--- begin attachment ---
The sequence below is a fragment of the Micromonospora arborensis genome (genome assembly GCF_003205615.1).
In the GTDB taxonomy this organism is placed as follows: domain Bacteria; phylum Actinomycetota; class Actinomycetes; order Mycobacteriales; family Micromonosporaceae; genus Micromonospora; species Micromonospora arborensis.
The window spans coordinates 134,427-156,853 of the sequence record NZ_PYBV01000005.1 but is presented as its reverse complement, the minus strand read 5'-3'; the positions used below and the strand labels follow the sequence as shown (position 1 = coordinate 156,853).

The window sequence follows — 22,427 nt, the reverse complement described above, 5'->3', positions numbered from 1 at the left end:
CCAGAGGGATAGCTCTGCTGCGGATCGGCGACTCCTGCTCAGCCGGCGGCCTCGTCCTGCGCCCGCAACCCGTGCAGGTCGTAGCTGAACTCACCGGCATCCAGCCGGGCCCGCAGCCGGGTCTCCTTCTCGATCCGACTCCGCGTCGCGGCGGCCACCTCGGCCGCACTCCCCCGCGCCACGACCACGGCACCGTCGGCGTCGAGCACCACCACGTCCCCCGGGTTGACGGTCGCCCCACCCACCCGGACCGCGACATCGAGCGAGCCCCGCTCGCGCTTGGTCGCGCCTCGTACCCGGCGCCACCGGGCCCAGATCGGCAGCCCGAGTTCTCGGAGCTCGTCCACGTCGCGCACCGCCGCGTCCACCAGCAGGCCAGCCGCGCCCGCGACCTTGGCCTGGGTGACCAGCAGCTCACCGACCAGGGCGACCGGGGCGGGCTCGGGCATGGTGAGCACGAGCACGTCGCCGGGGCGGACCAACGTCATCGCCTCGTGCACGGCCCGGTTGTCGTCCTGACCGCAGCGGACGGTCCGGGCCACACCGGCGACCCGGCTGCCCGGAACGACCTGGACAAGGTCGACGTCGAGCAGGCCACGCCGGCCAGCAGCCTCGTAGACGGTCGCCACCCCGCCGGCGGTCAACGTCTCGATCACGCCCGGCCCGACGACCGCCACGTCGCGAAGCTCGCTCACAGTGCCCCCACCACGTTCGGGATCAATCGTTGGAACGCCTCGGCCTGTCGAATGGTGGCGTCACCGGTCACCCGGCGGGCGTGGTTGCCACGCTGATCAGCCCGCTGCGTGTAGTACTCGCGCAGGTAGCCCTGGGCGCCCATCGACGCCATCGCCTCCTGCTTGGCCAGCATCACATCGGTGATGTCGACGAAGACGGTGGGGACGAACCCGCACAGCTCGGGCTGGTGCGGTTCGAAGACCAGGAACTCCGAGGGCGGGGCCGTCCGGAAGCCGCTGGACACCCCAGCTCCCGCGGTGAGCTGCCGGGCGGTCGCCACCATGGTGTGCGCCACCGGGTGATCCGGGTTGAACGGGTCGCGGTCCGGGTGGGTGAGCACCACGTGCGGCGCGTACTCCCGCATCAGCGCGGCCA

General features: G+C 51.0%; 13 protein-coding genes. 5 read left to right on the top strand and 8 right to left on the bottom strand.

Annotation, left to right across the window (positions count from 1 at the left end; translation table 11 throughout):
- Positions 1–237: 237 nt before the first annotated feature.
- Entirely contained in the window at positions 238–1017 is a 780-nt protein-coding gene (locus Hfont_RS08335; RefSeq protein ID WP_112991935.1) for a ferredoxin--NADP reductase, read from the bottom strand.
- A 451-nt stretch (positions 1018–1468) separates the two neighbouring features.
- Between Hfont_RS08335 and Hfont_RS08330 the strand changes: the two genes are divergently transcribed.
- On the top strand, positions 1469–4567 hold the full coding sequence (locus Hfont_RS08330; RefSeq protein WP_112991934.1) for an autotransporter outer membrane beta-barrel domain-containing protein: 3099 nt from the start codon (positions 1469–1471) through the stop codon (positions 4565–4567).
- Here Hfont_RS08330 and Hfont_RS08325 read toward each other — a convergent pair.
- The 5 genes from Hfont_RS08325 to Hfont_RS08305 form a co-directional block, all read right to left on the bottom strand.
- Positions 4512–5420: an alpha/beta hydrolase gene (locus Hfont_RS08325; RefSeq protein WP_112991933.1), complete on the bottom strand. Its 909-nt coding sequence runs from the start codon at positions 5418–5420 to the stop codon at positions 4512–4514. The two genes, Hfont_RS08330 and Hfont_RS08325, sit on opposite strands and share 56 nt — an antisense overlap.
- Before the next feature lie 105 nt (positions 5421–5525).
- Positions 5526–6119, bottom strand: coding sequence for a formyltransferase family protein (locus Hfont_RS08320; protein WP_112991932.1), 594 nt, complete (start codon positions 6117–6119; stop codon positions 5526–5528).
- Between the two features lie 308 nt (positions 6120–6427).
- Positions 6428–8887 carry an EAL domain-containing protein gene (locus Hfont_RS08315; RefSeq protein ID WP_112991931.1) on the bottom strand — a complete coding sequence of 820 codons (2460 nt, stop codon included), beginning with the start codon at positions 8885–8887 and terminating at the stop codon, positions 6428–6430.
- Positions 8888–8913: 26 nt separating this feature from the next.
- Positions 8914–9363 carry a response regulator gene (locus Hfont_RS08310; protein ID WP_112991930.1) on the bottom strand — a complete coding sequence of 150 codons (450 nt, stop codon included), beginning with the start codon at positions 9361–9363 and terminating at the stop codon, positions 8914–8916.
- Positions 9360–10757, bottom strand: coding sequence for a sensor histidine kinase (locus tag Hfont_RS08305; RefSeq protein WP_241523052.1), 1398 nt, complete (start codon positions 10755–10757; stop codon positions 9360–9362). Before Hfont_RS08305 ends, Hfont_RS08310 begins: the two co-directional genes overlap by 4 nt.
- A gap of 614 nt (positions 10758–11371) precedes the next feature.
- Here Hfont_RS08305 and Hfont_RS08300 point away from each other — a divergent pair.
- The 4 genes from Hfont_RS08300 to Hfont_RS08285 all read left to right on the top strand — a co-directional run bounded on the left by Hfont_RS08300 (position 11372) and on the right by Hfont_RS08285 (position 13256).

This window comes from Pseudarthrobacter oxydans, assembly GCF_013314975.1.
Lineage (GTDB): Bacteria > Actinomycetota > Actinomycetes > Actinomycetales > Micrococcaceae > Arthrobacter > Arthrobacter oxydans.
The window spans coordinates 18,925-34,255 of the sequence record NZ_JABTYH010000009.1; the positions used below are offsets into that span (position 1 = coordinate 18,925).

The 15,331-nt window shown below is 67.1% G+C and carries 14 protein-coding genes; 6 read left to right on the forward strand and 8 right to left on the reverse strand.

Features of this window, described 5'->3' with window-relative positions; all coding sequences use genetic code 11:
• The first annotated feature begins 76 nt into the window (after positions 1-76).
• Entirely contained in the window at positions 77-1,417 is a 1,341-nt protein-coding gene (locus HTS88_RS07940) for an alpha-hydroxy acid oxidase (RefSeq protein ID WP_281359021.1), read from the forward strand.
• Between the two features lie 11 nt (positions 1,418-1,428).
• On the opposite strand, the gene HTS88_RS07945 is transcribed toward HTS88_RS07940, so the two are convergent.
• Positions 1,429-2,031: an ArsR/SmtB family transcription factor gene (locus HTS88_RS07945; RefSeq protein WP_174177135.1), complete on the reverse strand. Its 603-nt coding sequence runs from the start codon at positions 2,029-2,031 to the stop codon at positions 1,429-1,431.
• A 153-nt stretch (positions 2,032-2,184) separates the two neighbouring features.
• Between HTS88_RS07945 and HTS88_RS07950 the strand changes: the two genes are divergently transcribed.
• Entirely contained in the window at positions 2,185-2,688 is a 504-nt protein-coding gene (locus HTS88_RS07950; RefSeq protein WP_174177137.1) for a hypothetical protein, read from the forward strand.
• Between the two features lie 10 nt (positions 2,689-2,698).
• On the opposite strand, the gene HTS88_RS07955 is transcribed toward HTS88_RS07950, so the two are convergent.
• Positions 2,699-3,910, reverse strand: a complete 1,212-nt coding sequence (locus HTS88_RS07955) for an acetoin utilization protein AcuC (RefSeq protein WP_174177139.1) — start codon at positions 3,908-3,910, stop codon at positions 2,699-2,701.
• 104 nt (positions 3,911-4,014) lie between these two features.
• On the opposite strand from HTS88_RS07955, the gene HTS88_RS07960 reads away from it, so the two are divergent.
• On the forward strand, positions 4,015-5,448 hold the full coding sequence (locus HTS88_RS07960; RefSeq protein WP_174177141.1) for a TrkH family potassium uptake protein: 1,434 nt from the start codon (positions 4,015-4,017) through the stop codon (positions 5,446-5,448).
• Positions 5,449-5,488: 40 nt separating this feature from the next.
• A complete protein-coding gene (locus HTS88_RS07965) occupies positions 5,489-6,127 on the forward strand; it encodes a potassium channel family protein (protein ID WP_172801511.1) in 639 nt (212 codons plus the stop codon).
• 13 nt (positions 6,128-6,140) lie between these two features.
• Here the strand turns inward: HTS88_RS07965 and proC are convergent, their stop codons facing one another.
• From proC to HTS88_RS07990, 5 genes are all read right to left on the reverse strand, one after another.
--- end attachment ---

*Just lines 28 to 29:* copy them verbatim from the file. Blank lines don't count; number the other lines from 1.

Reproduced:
The window spans coordinates 18,925-34,255 of the sequence record NZ_JABTYH010000009.1; the positions used below are offsets into that span (position 1 = coordinate 18,925).

The 15,331-nt window shown below is 67.1% G+C and carries 14 protein-coding genes; 6 read left to right on the forward strand and 8 right to left on the reverse strand.